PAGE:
HOBBES: Wow, an antelope?! Where??
CALVIN: (leading the way to anthill on sidewalk) See, she’s climbing down the ladder to her boyfriend’s car!

🙂 But yes, nowadays in the US “elope” is more likely to mean that an openly engaged couple just decided not to bother with the hassle of a conventional wedding.

A grad school friend of mine once returned from a weekend trip with his fiance and responded to the standard greeting of “How was your trip?” with “Great! I got married!” How often do you get to say THAT? 🙂


JD October 2, 2013 at 10:31 am

I’m so glad the OP had to miss that second wedding, although if she had attended, I’ll bet she would have had more stories to add!
I agree with the others; that second wedding would have had no involvement from me as far as planning. If the bride had fussed about my lack of gift for the second attempt, I would have told her that my gift was planning the first wedding — it’s not your fault it didn’t come off. Then I would have told her that had she paid for my services, the cost would have been X amount of dollars, and that price is firm to paying brides, even if the wedding is called off entirely.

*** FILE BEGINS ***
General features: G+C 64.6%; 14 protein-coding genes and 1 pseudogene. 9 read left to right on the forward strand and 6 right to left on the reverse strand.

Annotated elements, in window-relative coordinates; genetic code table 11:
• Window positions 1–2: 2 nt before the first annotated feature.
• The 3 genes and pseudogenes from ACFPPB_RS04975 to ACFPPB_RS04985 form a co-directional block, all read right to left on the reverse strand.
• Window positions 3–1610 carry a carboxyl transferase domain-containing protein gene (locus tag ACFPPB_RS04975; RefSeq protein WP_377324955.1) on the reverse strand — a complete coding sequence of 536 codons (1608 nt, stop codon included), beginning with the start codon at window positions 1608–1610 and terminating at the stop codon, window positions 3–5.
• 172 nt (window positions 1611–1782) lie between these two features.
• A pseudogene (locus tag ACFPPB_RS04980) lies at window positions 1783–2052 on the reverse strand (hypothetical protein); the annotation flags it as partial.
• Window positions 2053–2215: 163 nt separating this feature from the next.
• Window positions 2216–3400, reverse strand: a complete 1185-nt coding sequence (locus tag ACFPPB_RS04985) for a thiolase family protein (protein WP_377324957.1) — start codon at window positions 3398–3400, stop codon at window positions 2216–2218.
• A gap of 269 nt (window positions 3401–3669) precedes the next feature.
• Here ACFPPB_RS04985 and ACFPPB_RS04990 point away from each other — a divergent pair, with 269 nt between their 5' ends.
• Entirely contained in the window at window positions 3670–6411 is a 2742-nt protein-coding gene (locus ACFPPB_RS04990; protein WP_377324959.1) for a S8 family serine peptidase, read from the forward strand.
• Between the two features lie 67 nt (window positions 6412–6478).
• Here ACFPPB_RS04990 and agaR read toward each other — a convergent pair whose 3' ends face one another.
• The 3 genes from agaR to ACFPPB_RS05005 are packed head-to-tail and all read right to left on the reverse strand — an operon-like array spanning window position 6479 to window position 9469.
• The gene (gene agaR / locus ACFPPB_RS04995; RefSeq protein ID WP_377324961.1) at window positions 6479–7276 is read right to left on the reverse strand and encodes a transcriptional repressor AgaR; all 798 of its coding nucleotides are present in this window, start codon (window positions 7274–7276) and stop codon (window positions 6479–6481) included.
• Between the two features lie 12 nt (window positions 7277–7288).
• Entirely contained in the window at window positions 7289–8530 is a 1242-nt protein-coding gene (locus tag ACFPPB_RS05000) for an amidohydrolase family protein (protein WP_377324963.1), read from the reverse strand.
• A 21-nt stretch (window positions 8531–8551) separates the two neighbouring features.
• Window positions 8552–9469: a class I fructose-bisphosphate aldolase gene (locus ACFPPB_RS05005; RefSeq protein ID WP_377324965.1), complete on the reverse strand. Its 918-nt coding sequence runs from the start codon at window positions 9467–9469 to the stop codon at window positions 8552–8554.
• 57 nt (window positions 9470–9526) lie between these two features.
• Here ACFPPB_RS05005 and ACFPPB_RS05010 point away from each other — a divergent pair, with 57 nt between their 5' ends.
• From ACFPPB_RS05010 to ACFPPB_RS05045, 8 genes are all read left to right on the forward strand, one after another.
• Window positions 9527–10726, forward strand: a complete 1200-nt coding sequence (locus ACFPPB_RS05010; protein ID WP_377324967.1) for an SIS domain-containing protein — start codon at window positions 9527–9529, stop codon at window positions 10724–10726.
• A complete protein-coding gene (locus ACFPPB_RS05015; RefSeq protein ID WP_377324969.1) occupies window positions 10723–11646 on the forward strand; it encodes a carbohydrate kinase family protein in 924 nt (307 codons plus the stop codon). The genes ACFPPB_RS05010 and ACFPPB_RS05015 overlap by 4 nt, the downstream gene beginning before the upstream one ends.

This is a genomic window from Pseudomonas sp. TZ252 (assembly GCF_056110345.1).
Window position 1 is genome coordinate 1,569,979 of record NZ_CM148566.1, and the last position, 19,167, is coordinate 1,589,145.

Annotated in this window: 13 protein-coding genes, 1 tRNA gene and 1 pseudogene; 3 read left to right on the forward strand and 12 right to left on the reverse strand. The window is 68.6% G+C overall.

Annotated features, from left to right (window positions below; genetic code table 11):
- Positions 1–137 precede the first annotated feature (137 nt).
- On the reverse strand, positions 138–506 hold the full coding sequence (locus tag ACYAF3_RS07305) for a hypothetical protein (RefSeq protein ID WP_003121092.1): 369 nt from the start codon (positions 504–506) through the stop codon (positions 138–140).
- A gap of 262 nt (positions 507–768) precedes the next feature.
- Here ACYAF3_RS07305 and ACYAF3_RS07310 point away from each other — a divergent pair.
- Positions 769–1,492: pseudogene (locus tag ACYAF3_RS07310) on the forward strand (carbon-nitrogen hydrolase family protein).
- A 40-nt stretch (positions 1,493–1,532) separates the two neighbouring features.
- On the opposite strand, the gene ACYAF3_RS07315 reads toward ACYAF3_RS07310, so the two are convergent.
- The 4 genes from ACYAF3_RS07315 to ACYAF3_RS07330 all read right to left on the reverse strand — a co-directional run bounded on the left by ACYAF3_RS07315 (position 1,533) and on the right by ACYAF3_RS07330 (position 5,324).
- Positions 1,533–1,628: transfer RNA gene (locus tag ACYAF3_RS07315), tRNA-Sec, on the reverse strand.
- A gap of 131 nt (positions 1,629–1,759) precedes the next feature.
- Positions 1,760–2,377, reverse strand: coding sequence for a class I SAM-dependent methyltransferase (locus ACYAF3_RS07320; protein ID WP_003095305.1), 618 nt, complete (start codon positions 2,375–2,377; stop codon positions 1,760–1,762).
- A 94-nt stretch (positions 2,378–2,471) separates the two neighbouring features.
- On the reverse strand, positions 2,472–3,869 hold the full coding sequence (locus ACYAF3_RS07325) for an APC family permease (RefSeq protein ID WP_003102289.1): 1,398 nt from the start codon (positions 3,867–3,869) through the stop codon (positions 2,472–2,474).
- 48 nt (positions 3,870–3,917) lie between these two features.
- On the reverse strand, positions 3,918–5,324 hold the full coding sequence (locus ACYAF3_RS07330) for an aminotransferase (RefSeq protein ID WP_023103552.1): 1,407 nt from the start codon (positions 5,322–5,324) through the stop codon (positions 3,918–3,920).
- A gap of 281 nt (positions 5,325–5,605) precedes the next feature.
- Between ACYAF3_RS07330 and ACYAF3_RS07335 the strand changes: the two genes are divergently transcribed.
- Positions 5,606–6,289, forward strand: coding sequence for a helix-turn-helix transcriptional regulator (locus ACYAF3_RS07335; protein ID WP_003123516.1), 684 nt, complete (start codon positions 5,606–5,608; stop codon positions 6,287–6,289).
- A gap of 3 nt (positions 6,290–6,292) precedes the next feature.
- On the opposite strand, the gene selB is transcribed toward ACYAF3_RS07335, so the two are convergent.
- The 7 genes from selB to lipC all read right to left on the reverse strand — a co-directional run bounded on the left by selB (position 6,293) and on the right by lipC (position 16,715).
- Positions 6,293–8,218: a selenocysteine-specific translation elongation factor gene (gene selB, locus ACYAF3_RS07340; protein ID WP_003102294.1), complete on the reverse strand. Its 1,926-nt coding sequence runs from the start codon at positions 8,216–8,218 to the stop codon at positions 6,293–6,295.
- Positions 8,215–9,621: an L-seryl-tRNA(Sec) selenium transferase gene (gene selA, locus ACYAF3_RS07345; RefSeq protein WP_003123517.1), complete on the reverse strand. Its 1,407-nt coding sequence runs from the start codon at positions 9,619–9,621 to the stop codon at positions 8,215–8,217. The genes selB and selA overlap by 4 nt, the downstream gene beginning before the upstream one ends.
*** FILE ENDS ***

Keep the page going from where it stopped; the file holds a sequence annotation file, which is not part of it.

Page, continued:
We received our daughter’s wedding cake as a gift, but the giver stated clearly that her labor was the gift, and that we would need to purchase the supplies. We did pay her for the supplies, happily, and still saved ourselves a good amount of money on a lovely cake. Everyone’s expectations should be very clear.
However, I think the OP actually handled this pretty well overall. It’s not easy with a bride like that!


Decius October 2, 2013 at 7:23 pm

I think the OP ought to send an invoice to her friend that reads something like:
40 hours of work at $XX per hour — $XXXX
-$XXXX Credit as Wedding Gift

If nothing else it makes it clear you gave a gift, and that your work has value.


mpk October 3, 2013 at 5:32 am